The Los Angeles Unified School District’s ambitious plan to turn around its troubled bilingual education program emphasizes training monolingual teachers to better communicate with students who speak little English, a monumental task at a time when teacher morale is low and the hurdles seem insurmountably high.
In response to a biting report showing the district’s failure to educate middle and high school students who are not fluent in English, the district intends to spend the next two years launching “teacher academies” that will focus on the latest methods for reaching limited-English speakers.
The approach has received high marks from state education officials, as well as local educators who say it appears to address a weakness in the existing program. But the new plan still does not tackle what principals and teachers say are major obstacles: the lack of bilingual teachers, the problem of crowded classrooms and a teaching force deluged with a wide range of “priority” demands.
“You can only juggle so many balls at one time and teachers find all this terribly frustrating,” said one middle school assistant principal who is scrambling to find teachers who speak Spanish, Korean and two Filipino dialects. “And it’s difficult when criticism like this is heaped upon us.”
Acting state Supt. of Public Instruction William D. Dawson has threatened to withhold nearly $60 million if the district does not make substantial progress toward training teachers by December. The audit showed that thousands of secondary school students who are not English fluent are stuck in unchallenging classes and are prevented from taking enough courses to graduate.
In an interview Friday, Dawson said he has been impressed with the district’s swift response to the problem since he first leveled the ultimatum in August to Supt. Sid Thompson and school board President Leticia Quezada.
“The plan is bold, no-nonsense and well-crafted,” Dawson said. “It can, if implemented, get the results we are seeking. . . . At this stage of the game, I’m impressed. I don’t think these are just words, I think they are committed.”‘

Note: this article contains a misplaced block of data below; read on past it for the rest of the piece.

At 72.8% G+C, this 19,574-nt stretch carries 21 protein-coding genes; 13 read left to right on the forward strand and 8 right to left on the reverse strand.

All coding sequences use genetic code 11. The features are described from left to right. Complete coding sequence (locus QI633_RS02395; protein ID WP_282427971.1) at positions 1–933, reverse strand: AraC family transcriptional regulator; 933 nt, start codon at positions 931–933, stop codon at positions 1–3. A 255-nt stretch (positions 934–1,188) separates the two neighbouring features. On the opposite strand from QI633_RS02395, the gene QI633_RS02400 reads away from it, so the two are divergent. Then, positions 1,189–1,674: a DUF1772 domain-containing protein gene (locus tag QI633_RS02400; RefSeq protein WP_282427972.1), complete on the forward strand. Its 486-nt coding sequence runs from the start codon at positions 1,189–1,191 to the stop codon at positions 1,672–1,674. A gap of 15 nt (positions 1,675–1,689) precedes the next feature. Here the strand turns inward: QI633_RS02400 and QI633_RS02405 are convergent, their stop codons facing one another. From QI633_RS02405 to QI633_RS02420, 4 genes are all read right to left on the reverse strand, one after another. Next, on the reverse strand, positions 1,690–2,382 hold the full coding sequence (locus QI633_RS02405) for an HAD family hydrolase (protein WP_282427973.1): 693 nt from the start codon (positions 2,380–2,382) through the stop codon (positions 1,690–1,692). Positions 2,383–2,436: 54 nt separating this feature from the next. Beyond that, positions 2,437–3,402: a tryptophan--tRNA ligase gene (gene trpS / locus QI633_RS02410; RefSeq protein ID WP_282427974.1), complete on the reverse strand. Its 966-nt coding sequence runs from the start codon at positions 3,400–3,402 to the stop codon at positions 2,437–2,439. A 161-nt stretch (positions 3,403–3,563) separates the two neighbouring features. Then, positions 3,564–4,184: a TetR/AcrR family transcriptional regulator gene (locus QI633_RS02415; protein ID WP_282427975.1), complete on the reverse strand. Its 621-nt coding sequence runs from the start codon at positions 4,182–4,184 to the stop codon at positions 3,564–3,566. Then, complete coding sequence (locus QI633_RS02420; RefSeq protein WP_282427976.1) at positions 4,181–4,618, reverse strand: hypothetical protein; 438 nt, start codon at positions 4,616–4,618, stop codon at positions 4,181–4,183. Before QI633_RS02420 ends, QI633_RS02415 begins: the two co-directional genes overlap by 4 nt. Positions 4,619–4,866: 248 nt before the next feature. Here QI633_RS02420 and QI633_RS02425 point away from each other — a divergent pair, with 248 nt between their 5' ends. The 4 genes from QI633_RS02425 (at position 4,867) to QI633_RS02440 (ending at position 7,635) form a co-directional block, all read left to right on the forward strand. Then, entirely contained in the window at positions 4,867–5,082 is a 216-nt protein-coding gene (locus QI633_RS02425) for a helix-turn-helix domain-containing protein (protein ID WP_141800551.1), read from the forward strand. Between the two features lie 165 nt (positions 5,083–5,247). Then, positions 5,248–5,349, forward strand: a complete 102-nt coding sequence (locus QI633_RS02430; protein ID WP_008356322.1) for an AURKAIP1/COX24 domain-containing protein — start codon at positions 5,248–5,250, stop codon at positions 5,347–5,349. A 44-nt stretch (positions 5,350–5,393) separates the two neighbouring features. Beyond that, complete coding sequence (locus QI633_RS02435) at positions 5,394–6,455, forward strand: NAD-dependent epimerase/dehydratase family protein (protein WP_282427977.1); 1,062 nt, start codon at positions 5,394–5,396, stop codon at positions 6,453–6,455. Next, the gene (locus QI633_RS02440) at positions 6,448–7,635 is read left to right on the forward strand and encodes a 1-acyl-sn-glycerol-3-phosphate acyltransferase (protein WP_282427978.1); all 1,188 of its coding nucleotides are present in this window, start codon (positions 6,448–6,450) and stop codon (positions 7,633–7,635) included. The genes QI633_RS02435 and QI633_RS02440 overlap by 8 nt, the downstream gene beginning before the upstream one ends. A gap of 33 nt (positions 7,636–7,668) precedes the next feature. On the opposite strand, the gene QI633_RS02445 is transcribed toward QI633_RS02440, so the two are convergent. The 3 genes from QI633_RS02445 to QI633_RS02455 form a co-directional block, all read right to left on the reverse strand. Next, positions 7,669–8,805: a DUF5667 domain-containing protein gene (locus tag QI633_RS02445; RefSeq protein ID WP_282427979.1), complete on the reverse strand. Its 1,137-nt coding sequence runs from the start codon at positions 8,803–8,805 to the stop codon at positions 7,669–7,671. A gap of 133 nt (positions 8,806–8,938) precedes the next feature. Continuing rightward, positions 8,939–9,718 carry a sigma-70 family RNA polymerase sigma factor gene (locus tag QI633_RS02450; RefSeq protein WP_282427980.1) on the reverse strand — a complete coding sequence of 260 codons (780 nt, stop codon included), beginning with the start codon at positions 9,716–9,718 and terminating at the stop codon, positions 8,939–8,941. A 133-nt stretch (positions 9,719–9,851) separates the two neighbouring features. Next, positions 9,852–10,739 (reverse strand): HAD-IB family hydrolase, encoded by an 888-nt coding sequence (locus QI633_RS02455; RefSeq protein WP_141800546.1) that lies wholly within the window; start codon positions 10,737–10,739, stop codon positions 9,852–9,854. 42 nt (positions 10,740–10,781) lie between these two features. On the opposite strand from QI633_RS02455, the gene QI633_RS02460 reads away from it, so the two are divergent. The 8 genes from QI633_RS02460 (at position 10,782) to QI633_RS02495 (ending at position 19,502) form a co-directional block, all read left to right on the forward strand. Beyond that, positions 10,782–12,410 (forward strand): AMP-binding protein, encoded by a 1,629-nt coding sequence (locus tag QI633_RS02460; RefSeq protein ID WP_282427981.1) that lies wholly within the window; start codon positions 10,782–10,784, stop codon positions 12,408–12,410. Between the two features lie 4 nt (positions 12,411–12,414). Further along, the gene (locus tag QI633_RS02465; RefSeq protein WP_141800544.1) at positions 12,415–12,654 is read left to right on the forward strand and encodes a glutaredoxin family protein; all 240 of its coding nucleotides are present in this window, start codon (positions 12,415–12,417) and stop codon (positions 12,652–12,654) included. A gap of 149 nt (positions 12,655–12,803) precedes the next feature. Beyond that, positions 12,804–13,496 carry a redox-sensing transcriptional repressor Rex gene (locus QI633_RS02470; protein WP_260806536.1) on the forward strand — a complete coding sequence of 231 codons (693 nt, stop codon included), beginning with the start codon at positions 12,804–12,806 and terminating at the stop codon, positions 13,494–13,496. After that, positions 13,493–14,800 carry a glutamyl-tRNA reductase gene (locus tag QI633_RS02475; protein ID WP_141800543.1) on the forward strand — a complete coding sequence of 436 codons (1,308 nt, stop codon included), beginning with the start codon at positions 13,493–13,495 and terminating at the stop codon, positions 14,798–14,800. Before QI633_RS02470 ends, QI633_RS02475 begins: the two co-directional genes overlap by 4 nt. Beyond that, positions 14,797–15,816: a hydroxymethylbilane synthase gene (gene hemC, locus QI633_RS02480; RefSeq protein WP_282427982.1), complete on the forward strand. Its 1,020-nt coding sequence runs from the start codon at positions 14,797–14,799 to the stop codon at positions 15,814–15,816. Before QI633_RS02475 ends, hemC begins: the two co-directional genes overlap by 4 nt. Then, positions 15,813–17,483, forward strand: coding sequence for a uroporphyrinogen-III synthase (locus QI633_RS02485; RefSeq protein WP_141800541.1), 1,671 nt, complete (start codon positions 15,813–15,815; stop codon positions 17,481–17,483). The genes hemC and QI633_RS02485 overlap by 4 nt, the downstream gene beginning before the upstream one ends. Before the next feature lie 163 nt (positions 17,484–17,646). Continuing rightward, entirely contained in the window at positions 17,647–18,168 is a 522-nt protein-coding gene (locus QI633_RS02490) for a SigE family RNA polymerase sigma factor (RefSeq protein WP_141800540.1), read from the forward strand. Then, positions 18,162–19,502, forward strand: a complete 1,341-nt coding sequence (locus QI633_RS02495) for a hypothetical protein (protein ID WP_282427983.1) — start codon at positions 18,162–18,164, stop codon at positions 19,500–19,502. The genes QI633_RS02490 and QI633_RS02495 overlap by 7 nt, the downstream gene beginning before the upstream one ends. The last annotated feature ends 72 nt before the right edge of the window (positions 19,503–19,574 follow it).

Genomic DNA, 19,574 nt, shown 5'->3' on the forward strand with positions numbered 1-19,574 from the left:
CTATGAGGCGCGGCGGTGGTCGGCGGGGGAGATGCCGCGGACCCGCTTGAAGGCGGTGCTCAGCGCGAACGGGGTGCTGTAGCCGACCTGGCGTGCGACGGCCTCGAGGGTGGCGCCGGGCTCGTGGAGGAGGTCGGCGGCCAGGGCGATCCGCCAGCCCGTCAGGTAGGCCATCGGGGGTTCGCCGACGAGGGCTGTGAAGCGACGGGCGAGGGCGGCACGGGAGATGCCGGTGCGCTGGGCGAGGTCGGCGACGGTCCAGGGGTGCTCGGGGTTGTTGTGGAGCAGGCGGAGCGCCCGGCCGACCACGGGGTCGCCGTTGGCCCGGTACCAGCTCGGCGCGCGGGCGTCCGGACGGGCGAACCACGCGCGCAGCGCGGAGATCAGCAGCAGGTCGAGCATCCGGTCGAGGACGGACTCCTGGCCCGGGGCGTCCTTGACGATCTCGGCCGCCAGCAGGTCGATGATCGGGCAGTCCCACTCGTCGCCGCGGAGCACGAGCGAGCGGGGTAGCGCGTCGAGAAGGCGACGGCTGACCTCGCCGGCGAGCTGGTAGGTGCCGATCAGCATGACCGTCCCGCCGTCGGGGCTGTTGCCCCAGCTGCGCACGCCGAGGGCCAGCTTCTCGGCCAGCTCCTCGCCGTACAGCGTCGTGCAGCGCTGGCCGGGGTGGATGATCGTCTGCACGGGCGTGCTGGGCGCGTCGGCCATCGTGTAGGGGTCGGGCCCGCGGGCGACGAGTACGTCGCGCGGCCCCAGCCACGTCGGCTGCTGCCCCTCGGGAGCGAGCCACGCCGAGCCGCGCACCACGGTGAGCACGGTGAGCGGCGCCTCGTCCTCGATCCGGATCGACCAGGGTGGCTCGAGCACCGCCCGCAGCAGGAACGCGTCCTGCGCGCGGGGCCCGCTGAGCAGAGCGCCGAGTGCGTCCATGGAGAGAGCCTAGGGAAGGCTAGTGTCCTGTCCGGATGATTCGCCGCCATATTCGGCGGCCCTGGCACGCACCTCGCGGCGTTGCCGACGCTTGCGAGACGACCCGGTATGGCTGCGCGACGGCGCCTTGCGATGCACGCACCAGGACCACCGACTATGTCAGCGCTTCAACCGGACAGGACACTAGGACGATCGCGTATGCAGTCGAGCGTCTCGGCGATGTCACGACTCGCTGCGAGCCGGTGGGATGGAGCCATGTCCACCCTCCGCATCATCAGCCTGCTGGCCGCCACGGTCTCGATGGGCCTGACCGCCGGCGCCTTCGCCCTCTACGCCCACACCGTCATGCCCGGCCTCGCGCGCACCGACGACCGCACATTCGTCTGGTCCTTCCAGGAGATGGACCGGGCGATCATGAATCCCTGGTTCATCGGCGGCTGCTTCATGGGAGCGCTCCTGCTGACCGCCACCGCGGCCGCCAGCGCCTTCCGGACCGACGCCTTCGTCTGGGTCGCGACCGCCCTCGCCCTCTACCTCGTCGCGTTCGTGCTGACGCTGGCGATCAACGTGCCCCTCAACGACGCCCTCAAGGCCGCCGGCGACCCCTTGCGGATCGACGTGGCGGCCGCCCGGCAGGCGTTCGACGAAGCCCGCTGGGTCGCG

The plan is among the first litmus tests for Thompson and his new top lieutenants, who have made reform and accountability their slogan in the midst of a drive to break up the giant district.
In a highly unusual approach to school district reports, the new bilingual improvement plan specifies deadlines and identifies high and mid-level bureaucrats who will carry out tasks, a move that would allow the public to easily see where the plan breaks down.
“It’s a bold, gutsy document,” Dawson said. “That’s the kind of attitude that needs to be saluted.”
But out in the trenches, at middle and high school campuses across the sprawling district, teachers, counselors and principals say the challenge is daunting.
For most schools, enforcing bilingual education policies has become a scramble for scarce resources of bilingual teachers and foreign language texts, forcing educators to assemble patchwork plans.
Nearly 280,000 students — more than 40% of the district’s total population — speak little or no English. While the vast majority of those students speak Spanish, dozens of other languages are spoken.
State and district bilingual education policies call for students to be taught basic courses in their native language while at the same time taking English as a Second Language courses. But at any given time, the district is 2,000 bilingual teachers short of fully implementing that policy.
Vito Bebellis, assistant principal at Madison Middle School in North Hollywood, one of the 83 schools audited by the state, said Friday he is confronted with an “impossible task” of finding teachers and organizing class schedules for his students.
“‘We have students who speak Tagalog, Cebuano, Armenian, Russian, Lebanese,” Bebellis said. “We scramble to make things work.”
For example, Bebellis has resorted to combining a world history and U.S. history class so that a Spanish-speaking history teacher could communicate with students. Most schools fill the bilingual void with aides who translate.
Peter L. Ferry, principal of South Gate Middle School, said just as he completed training for all his teachers and set class assignments, the school was hit with an influx of 300 new Spanish-speaking students. Again, he was short of teachers.
To address such common frustrations, the district’s new plan to improve bilingual education focuses on training monolingual teachers in a technique called “sheltered English.” Under this method teachers learn how to use more graphics, speak in clear and concise words and refrain from using idioms.
School board member Victoria Castro, who was principal at state-audited Belvedere Middle School, echoed the cries of other principals who said they have been frustrated by the district’s past lack of teacher training opportunities.
Even if the courses are offered, both teachers union officials and many administrators say educators must be given time off from class for training. They say it is unfair to expect them to take classes on their own time, given a 10% salary cut they took in the last school year.
Day Higuchi, a vice president of United Teachers-Los Angeles, said the union is insisting that its members work with the district as a partner in the training effort, a collaboration that is already under way. One gap in the current district plan, he said, is that there is no move to offer intense Spanish-language education to current teachers.